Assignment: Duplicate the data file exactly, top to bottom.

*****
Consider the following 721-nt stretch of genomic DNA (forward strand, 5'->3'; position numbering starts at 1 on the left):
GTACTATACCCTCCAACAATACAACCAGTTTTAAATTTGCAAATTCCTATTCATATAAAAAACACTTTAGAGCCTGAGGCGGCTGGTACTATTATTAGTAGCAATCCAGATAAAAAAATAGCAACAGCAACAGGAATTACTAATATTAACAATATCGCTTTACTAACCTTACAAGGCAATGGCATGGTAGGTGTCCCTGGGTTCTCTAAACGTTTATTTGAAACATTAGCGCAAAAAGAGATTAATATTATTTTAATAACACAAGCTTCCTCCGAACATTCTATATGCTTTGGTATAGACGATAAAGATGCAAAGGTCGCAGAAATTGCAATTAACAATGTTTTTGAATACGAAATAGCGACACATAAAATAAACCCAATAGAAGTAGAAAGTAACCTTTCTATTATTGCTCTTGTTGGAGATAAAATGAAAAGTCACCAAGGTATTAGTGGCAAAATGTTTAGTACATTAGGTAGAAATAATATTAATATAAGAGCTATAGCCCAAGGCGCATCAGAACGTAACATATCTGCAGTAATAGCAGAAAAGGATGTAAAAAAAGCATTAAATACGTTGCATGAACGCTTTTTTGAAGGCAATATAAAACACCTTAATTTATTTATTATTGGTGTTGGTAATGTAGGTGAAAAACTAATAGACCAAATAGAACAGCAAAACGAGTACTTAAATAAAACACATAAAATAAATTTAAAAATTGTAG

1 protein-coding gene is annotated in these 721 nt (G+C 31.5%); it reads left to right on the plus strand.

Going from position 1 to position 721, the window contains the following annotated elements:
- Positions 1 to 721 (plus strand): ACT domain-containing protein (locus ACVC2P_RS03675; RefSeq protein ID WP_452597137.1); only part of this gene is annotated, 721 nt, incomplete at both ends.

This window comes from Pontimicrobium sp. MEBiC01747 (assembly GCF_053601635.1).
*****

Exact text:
Consider the following 721-nt stretch of genomic DNA (forward strand, 5'->3'; position numbering starts at 1 on the left):
GTACTATACCCTCCAACAATACAACCAGTTTTAAATTTGCAAATTCCTATTCATATAAAAAACACTTTAGAGCCTGAGGCGGCTGGTACTATTATTAGTAGCAATCCAGATAAAAAAATAGCAACAGCAACAGGAATTACTAATATTAACAATATCGCTTTACTAACCTTACAAGGCAATGGCATGGTAGGTGTCCCTGGGTTCTCTAAACGTTTATTTGAAACATTAGCGCAAAAAGAGATTAATATTATTTTAATAACACAAGCTTCCTCCGAACATTCTATATGCTTTGGTATAGACGATAAAGATGCAAAGGTCGCAGAAATTGCAATTAACAATGTTTTTGAATACGAAATAGCGACACATAAAATAAACCCAATAGAAGTAGAAAGTAACCTTTCTATTATTGCTCTTGTTGGAGATAAAATGAAAAGTCACCAAGGTATTAGTGGCAAAATGTTTAGTACATTAGGTAGAAATAATATTAATATAAGAGCTATAGCCCAAGGCGCATCAGAACGTAACATATCTGCAGTAATAGCAGAAAAGGATGTAAAAAAAGCATTAAATACGTTGCATGAACGCTTTTTTGAAGGCAATATAAAACACCTTAATTTATTTATTATTGGTGTTGGTAATGTAGGTGAAAAACTAATAGACCAAATAGAACAGCAAAACGAGTACTTAAATAAAACACATAAAATAAATTTAAAAATTGTAG

1 protein-coding gene is annotated in these 721 nt (G+C 31.5%); it reads left to right on the plus strand.

Going from position 1 to position 721, the window contains the following annotated elements:
- Positions 1 to 721 (plus strand): ACT domain-containing protein (locus ACVC2P_RS03675; RefSeq protein ID WP_452597137.1); only part of this gene is annotated, 721 nt, incomplete at both ends.

This window comes from Pontimicrobium sp. MEBiC01747 (assembly GCF_053601635.1).